Hot dog exploded. It's the "mindful eating" version — "if you have a lot of different savory and sweet things on the plate in small amounts, it seems like a lot of food but doesn't put on the pounds" — of the All-American classic. We cooked the dogs on high in the microwave for one minute, rolled 'em up in toast slathered with mayo, mustard and relish, and sliced them on the diagonal into bite-sized pieces. For Mem Day at Goomp's, were going to use good old-fashioned Wonder-Bread-type buns and grill 'em for doibs.
"He complained about 'respect creep,' saying that he’s willing to tolerate religious believers, but that doesn’t mean he’s obligated to treat their beliefs as anything other than nonsense," writes John Allen re Cambridge University atheist philosopher Simon Blackburn in the provocatively titled "Atheist scholar is ally (with reservations) in Benedict’s fight against relativism." Many thanks to our fellow B16 Fan Club member Jill for the link:
As for Blackburn, he regards religion as a delusion. He actually wrote a paper three years ago defending his refusal to put on a yarmulke when invited by a Jewish friend to Friday dinner, on the grounds that it would express a respect for religion he doesn’t feel [We couldn't disagree more, of course. When we attended a mass with Jill at St. Paul's in Cambridge a couple of months back, it was a wondrous thing to stand up with the celebrants and be blessed by the priest, albeit with hands crossed upon our chest to indicate we were not members of the congregation] …
Yet philosophy, a bit like politics, tends to make strange bedfellows. At least on the subject of truth, Benedict and many of the luminaries in Lugano ["a gathering of scientists, philosophers, and eggheads of all stripes, most of them without any specific religious conviction … taking up the papal challenge … for a new look at truth within the Western secular academy"] seem to have some common ground.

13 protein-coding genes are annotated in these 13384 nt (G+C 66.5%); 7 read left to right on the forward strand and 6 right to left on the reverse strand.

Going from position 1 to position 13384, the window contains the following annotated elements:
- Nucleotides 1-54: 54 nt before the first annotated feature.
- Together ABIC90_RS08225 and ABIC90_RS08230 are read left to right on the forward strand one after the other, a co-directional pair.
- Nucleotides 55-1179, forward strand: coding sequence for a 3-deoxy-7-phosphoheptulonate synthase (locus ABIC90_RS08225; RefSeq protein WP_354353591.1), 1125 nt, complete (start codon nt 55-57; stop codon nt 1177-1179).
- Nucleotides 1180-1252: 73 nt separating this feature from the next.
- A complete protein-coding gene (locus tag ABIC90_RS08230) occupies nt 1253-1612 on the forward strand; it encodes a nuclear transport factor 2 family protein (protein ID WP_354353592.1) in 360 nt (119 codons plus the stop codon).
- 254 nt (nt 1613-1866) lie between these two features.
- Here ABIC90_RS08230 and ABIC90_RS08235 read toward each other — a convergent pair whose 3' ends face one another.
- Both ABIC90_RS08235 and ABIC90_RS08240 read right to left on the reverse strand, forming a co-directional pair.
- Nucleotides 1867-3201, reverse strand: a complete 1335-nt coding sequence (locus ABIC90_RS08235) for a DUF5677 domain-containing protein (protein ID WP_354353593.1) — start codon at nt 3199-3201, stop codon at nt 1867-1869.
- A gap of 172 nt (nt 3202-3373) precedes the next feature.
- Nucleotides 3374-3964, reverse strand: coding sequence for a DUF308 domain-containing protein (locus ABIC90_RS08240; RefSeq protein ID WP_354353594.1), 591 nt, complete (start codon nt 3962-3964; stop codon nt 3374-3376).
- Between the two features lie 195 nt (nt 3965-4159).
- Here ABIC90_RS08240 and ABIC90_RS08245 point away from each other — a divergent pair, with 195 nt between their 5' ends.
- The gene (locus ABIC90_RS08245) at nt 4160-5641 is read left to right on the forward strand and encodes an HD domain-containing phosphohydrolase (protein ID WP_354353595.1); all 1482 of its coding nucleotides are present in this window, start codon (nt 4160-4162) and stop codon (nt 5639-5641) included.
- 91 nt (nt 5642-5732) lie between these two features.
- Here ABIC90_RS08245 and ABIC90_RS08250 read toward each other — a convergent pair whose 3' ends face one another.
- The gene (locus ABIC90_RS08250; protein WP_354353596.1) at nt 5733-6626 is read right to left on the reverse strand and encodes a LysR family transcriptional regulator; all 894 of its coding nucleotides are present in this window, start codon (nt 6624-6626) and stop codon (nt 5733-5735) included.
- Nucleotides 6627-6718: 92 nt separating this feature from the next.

Blackburn offers an interesting case in point. In his book Truth, Blackburn acidly denounced “something diabolical in the region of relativism, multiculturalism or postmodernism, something which corrodes and corrupts the universities and the public culture, that sweeps away moral standards, lays waste young people’s minds, and rots our precious civilization from within.”
It’s language that, in another context, easily might have flowed from the papal pen.
We've never met an atheist whose world view worked for us, even though we count ourselves among them. It seems that most of 'em substitute a secular faith for a religious one. Blackburn turns out to be a knee-jerk Bush Derangement Syndrome sufferer:
Now, of course, governments are extremely unlikely to acknowledge that there are limits to what you can do to people. [Do to people? Isn't that the left's stock in trade?] The United States threw that over in the last five years. I don’t think any government, or any religion for that matter, has an unblemished record of respecting the boundaries to what you may do to other people.
How sad that celebs like Blackburn don't realize their reflexive reiterations of the leftist party line reveal their secular religionist underpinnings. We are wired for belief, and one way or another, faith will out.
Update: Are we wired for craziness as well? Check out Dr. Sanity's Carnival of the Insanities for some possible answers.
Update II: A "Weekend of Irony" for The Anchoress, who links and muses:
Boy, I’m starting to miss Hillary! And Bush. After seeing him sneak past the media filters for a few hours, and the effect of it, I’m missing him.
Update III: Maggie's links us and other items of note. Our favorite:
As we said in the comments of Glenn and Helen's excellent interview of Robert Kagan at PJM's Politics Central,™ "Someone should leave a copy of [Kagan's new book] The Return of History and the End of Dreams on Obama's bedside table." Also available at Dr. Helen's.